Google Scores Victory in Trademark Case

A federal judge ruled Wednesday that Google’s policy to allow ads to be triggered by trademarked keywords is legal and can continue.

“We are very pleased with the judge’s ruling. It confirms that our policy complies with the law, particularly the use of trademarks as keywords,” said David Drummond, Google’s vice president and general counsel.

Google’s AdSense program had been the subject of a lawsuit brought in federal district court in Virginia by auto insurance giant GEICO, a Berkshire Hathaway subsidiary. GEICO complained that Google’s policy to allow competitors to place ads triggered by GEICO’s company name infringed on its trademarks, but Judge Leonie Brinkema decided there wasn’t enough evidence to say infringement occurred.

After GEICO finished presenting its case, Google’s lawyers filed a motion for summary judgment to determine whether showing sponsored links triggered by trademarked keyword caused confusion and infringed on trademarks. Brinkema granted the motion, and halted the remaining portion of the trial to put her decision in writing.

The remaining issue, which does not present the threat to Google’s business model that the first one did, questions Google’s enforcement of its policy to prevent advertisers from using trademarked names in the content of their ads. Google will prevent advertisers from using a trademark within an ad if the trademark owner has asked Google to do so.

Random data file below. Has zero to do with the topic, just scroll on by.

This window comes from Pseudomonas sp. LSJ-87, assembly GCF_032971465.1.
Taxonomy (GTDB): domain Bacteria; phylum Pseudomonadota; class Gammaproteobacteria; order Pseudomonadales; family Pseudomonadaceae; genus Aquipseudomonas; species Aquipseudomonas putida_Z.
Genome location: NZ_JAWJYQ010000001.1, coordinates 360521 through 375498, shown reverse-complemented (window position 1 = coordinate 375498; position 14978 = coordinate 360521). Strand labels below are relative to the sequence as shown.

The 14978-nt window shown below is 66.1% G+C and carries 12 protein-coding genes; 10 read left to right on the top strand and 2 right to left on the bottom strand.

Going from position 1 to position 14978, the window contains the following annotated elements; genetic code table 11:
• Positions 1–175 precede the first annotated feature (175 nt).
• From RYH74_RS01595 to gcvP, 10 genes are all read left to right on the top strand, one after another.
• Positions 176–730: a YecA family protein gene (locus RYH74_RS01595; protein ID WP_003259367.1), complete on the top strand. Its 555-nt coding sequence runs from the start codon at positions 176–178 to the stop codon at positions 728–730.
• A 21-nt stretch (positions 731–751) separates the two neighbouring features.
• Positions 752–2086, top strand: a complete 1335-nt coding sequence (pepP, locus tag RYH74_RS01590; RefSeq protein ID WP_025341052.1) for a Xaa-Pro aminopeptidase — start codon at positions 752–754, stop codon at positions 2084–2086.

Google adopted a more liberal stance in April to allow bidding on all trademarked keywords, contending that advertisers, and not the company, are liable if they infringe upon trademarks. Outside the U.S. and Canada, Google’s policy is to allow neither keywords nor ad text to use trademarked terms.

GEICO had filed suit in April, seeking an injunction preventing both Google and Overture from allowing advertisers to bid on its trademarked terms “GEICO” and “GEICO Direct.” The plaintiff alleged that the defendants’ sale of its trademarks as keywords has resulted in confusion for consumers who were attempting to contact the company or learn about its insurance rates. Overture had also originally been named in the suit, but it settled its case in late November. Terms weren’t disclosed.

Besides this one, the most high profile of ongoing cases against Google is American Blind and Wallpaper’s suit, which also targets Ask Jeeves.

“This is a clear signal to other litigants that our keyword policy is lawful,” Drummond said.

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